Rats are also considered sacred outside of the temple and Deshnok. Most Hindus are reluctant to kill any rat, in the temple or not. In Calcutta, residents habitually feed the thousands of rats that dwell in the city parks. Images of rats can be seen throughout all of India as the animal accompaniment of Ganesh, the Hindu god of wisdom who is depicted with an elephant head. Ganesh is the first deity invoked during most ceremonies because he can remove obstacles. The rat is his mount and the symbol of Ganesh’s ability to find a way into anywhere. Ganesh and his rat are both the clever and benevolent trickster in many Hindu legends. Ganesh is also invoked to help travelers, so he and his rat can be seen in many buildings and stations of transportation throughout India.

Now that you know more about the rat, don’t you want to fall to your knees and worship them? Maybe not, but you can still play a part in a rat’s happiness. These lovable creatures are being destroyed everyday at research labs and in the stomachs of snakes. For less than two dollars, a rat can be purchased at almost any pet store, and saved from a certain death. That brings me to my next subject, rats as pets.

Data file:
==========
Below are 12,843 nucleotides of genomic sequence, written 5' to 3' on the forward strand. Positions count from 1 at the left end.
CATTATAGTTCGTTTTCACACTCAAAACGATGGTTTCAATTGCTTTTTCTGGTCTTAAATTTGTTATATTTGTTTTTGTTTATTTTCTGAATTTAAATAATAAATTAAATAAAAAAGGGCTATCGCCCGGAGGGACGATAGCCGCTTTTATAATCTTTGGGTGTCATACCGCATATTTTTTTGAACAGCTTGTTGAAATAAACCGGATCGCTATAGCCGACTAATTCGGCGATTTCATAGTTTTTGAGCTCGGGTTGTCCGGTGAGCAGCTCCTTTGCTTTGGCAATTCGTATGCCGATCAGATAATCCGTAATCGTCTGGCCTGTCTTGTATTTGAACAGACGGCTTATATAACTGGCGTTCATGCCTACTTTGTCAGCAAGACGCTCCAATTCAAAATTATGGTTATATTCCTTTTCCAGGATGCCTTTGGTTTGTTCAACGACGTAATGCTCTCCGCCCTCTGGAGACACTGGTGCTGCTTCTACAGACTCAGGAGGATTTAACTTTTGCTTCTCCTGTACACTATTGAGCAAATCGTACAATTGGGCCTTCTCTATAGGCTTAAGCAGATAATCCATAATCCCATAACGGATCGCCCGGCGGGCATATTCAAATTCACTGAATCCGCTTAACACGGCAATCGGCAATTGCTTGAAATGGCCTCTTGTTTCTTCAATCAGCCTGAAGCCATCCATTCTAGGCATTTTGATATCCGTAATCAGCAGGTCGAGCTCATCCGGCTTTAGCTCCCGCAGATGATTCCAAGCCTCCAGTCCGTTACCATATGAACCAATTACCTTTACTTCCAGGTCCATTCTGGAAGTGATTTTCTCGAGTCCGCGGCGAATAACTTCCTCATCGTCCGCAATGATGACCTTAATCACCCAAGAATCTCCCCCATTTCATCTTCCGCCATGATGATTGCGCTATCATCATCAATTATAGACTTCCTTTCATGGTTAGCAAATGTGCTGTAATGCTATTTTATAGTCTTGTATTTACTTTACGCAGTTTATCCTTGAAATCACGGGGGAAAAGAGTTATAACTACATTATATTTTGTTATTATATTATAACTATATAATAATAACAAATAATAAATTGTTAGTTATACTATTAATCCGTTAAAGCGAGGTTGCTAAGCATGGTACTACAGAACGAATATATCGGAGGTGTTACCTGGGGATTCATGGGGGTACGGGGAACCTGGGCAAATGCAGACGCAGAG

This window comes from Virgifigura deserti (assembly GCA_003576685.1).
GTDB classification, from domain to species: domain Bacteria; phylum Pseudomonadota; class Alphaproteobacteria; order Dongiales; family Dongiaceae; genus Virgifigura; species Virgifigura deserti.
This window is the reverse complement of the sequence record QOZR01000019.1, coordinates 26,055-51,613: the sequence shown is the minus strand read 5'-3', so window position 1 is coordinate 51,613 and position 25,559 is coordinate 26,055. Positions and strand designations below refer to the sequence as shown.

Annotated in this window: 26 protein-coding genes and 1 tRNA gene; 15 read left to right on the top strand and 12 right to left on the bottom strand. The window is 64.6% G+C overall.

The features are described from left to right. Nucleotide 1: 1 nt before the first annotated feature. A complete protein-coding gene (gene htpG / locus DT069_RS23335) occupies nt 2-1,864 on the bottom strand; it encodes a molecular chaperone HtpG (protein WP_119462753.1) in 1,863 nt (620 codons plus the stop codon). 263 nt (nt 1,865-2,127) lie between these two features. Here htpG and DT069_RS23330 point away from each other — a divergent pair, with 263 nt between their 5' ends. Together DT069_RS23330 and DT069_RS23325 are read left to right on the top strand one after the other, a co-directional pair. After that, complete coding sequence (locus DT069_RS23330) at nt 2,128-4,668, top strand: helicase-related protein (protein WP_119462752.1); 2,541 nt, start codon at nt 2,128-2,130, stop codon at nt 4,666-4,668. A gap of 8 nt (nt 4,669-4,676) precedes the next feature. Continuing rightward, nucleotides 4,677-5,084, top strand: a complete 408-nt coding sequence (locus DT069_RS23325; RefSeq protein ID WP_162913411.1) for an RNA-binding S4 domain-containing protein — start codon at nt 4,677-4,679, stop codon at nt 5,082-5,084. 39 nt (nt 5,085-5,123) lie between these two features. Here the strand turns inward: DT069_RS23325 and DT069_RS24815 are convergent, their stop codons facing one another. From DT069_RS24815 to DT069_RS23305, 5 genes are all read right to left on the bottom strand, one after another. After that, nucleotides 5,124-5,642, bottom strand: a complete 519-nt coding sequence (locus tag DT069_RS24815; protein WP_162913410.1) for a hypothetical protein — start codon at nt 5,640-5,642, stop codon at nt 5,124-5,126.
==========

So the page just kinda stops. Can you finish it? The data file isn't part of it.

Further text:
The practice of keeping rats as pets is really catching on. Over the last fifteen years alone there has been a substantial increase of rats as pets. In 1976 the National Fancy Rat Society was founded, followed by the Mouse and Rat Breeders Association in 1978, and the American Fancy Rat and Mouse Association five years later. Many people do not have the time, space, or money for common domesticated animals such as dogs or cats, and are turned off by the nature of many smaller animals like rabbits, guinea pigs and hamsters that often nip or scratch. Despite the stereotypes that many people have about rats, rats are a great alternative to those other small animals. They are bright, loving, placid, and clean. Also, it is only in very rare circumstances that a rat will bite, so they make good pets for children. They are social animals that thrive on human interaction and intelligent enough to be trained, learn their own names, and identify two or more people. More importantly rats aren’t biters or barkers or shedders and are easy and inexpensive companions.

It will be a long time before children’s cartoons will stop casting rats as villains. And, as long as rats continue to thrive on man’s food and shelter they will be the focus of extermination efforts. There is no question that rats cause mankind enormous amounts of frustration, whether from squeezing though tiny cracks into our kitchen or breeding in our sewers. But rats are misunderstood creatures. It has been many years since Benjamin rat passed on. But, every time a little pink nose wriggling at me from a cage, or feel a rat’s whiskers nuzzle me, I remember how wonderful Ben was. He was not an exception.